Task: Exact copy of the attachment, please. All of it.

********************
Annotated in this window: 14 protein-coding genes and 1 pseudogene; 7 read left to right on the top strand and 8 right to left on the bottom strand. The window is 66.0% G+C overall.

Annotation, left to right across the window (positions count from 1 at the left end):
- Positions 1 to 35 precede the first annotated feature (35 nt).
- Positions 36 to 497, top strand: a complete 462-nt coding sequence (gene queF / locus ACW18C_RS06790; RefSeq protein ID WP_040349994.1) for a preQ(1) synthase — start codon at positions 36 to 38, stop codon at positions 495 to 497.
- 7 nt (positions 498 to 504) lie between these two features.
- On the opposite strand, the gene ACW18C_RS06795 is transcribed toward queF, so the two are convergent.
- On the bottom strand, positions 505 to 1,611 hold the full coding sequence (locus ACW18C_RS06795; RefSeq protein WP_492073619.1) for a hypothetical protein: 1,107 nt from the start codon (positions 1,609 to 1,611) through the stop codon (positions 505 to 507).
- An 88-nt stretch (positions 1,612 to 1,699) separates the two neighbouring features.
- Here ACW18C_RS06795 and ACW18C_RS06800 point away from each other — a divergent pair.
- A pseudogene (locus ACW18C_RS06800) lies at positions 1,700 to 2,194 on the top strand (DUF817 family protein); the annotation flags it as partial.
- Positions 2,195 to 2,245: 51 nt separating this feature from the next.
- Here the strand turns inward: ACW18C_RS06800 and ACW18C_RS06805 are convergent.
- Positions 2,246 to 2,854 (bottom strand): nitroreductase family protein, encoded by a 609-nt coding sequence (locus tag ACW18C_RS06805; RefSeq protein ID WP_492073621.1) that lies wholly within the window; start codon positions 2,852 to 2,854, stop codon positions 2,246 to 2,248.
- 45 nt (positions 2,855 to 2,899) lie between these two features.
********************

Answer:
Annotated in this window: 14 protein-coding genes and 1 pseudogene; 7 read left to right on the top strand and 8 right to left on the bottom strand. The window is 66.0% G+C overall.

Annotation, left to right across the window (positions count from 1 at the left end):
- Positions 1 to 35 precede the first annotated feature (35 nt).
- Positions 36 to 497, top strand: a complete 462-nt coding sequence (gene queF / locus ACW18C_RS06790; RefSeq protein ID WP_040349994.1) for a preQ(1) synthase — start codon at positions 36 to 38, stop codon at positions 495 to 497.
- 7 nt (positions 498 to 504) lie between these two features.
- On the opposite strand, the gene ACW18C_RS06795 is transcribed toward queF, so the two are convergent.
- On the bottom strand, positions 505 to 1,611 hold the full coding sequence (locus ACW18C_RS06795; RefSeq protein WP_492073619.1) for a hypothetical protein: 1,107 nt from the start codon (positions 1,609 to 1,611) through the stop codon (positions 505 to 507).
- An 88-nt stretch (positions 1,612 to 1,699) separates the two neighbouring features.
- Here ACW18C_RS06795 and ACW18C_RS06800 point away from each other — a divergent pair.
- A pseudogene (locus ACW18C_RS06800) lies at positions 1,700 to 2,194 on the top strand (DUF817 family protein); the annotation flags it as partial.
- Positions 2,195 to 2,245: 51 nt separating this feature from the next.
- Here the strand turns inward: ACW18C_RS06800 and ACW18C_RS06805 are convergent.
- Positions 2,246 to 2,854 (bottom strand): nitroreductase family protein, encoded by a 609-nt coding sequence (locus tag ACW18C_RS06805; RefSeq protein ID WP_492073621.1) that lies wholly within the window; start codon positions 2,852 to 2,854, stop codon positions 2,246 to 2,248.
- 45 nt (positions 2,855 to 2,899) lie between these two features.